Re: Is railroading a career path?
Date: 11-12-2023 - 13:58
Author: Bob Yarger
Date: 11-26-2006 - 12:40
There are really no set answers to the above questions. In nearly 30 years, I've never seen the railroads do much that would make sense in the outside business world. Sometimes that's bad and sometimes good. Often their stupidity fills one's pockets nicely, at least on union railroads.
Quite often, they hire in big bunches, then lay off soon after the new class is marked up. Sometimes they're helpful in relocating and sometimes not, again totally unpredictable. One thing they seem to have curtailed a bit is hiring strictly by nepotism. Years ago, if you didn't have a relative working there or know someone important, you didn't have a chance of being hired. Graduates of a RR school should not have a problem.
Railroad life is not for everyone and there is a lot of turnover among new hires. On the extra board (where you'll be if hired in train service - possibly for years) you're only guaranteed 5-7 hours off from the time you mark off until the time you can be called, assuming you have a 3 hour call (8 hours rest after a shift of less than 12 hours, 10 hours rest after 12). Some of my friends stuck on the board barely have their head hit the pillow before the phone rings. I think some RRs now have a guaranteed day off for extra board employees (mine doesn't).
The work can be brutal, such as midnight yard jobs at -20F, and working in the rain is awful also. Engineer jobs are much better, both physically and financially, but as the hiring crisis is ebbing, it might be years before you got an engineer's license, and then might spend the rest of your career on the engineers extra board.
The mechanical crafts (machinist, carman, laborer, etc.) may have bad days off and shifts, but they do have days off. Pay for a journeyman is usually around $20 an hour, starting at 75%, increasing 5% a year. That work can be very dirty, but it didn't bother me in the 21 years I did it. Maintenance of way workers usually have weekends off when not working on special chain gang projects, but that work can be especially brutal and the pay is lower.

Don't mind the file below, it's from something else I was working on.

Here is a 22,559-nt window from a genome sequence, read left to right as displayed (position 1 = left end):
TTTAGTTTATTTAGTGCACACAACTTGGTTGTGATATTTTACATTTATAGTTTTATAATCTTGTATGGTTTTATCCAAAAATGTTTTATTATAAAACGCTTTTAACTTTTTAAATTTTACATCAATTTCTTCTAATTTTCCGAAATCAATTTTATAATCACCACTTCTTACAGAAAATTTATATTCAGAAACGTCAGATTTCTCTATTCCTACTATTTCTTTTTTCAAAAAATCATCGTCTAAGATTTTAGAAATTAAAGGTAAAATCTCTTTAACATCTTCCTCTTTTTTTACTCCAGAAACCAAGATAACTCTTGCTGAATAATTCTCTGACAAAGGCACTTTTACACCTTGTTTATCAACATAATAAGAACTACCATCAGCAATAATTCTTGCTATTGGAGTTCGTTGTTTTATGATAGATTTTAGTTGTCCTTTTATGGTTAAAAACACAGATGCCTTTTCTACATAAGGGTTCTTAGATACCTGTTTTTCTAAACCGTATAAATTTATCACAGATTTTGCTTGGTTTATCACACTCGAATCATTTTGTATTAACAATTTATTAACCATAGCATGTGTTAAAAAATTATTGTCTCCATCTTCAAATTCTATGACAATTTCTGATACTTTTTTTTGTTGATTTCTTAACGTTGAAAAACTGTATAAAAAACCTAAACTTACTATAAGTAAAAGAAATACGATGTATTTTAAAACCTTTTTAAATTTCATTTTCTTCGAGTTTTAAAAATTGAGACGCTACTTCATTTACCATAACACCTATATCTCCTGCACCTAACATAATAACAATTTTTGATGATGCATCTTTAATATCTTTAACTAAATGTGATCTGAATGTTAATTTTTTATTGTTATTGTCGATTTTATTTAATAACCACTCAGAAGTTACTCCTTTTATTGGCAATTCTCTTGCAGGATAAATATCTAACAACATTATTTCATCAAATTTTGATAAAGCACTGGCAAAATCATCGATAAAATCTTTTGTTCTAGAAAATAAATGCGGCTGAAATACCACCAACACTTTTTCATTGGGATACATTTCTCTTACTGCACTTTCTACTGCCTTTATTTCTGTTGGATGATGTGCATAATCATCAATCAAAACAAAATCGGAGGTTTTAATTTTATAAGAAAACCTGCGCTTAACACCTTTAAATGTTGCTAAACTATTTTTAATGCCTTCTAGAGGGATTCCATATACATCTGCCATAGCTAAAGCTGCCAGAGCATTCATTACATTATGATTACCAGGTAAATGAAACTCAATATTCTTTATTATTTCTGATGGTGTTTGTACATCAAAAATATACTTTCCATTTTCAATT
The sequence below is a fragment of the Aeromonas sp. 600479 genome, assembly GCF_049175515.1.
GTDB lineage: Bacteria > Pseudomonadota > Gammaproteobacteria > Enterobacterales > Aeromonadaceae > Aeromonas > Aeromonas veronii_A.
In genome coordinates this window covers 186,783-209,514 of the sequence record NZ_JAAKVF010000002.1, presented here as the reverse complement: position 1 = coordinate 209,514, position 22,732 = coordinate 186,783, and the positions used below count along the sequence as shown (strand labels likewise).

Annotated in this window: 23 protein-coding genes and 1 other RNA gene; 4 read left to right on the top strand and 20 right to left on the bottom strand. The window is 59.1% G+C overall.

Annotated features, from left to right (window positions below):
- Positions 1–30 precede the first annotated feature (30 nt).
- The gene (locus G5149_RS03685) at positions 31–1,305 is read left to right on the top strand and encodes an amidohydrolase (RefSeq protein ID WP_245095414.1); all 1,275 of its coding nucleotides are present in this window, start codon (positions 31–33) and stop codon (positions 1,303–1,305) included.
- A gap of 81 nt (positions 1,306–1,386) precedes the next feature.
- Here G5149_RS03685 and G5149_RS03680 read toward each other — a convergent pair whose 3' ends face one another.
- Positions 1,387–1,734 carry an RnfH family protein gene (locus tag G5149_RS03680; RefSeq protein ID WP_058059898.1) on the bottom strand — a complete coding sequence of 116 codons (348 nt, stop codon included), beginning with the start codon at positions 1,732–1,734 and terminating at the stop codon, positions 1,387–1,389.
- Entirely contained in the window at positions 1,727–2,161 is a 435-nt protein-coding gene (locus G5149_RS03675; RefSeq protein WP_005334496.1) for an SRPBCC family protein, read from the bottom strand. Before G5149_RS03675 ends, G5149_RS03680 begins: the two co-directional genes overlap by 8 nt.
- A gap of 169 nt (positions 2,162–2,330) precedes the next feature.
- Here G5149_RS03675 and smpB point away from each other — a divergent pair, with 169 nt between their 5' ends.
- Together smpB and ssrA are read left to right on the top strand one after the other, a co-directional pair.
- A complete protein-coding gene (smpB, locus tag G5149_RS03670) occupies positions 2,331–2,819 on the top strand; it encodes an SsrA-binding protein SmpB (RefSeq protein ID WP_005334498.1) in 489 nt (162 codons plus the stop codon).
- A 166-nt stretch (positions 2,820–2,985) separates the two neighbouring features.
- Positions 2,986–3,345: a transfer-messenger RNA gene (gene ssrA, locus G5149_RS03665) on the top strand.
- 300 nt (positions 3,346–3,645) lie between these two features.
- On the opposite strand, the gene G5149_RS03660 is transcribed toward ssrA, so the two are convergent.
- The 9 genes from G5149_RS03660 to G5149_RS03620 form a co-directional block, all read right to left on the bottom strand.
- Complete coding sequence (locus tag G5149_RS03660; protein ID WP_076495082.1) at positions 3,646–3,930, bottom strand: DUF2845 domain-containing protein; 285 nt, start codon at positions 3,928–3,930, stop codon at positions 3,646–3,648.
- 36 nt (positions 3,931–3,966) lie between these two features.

As an aside, the Canadian roads have much better contracts than the American RRs, with better pay and benefits, and retirement at 55. I would not consider non-union shortlines unless you consider it a steppingstone to a real job. Better to hire on with the big one first, as seniority is everything - the more you have of it the happier you'll be.
If you can put up with the lifestyle, the money is good and there is usually good comradeship. It is fairly hard to get fired if you show up on time and do as you're told. The RR Retirement pension is excellent, and no crooked CEO can abscond with it like they often do with private pensions.
If time off and family are important, train service is not for you. To me, being a union worker, with access to due process and equal pay with my fellow workers is very important, which is why I could not stand the brownnosing and backstabbing that went on when a scab company took over the RR I had worked 17 years on. I've been at my present conductor's job for seven years, with just 20 months to go and have been treated well, probably because I work for a Canadian company (though in the US).
Hope this helps.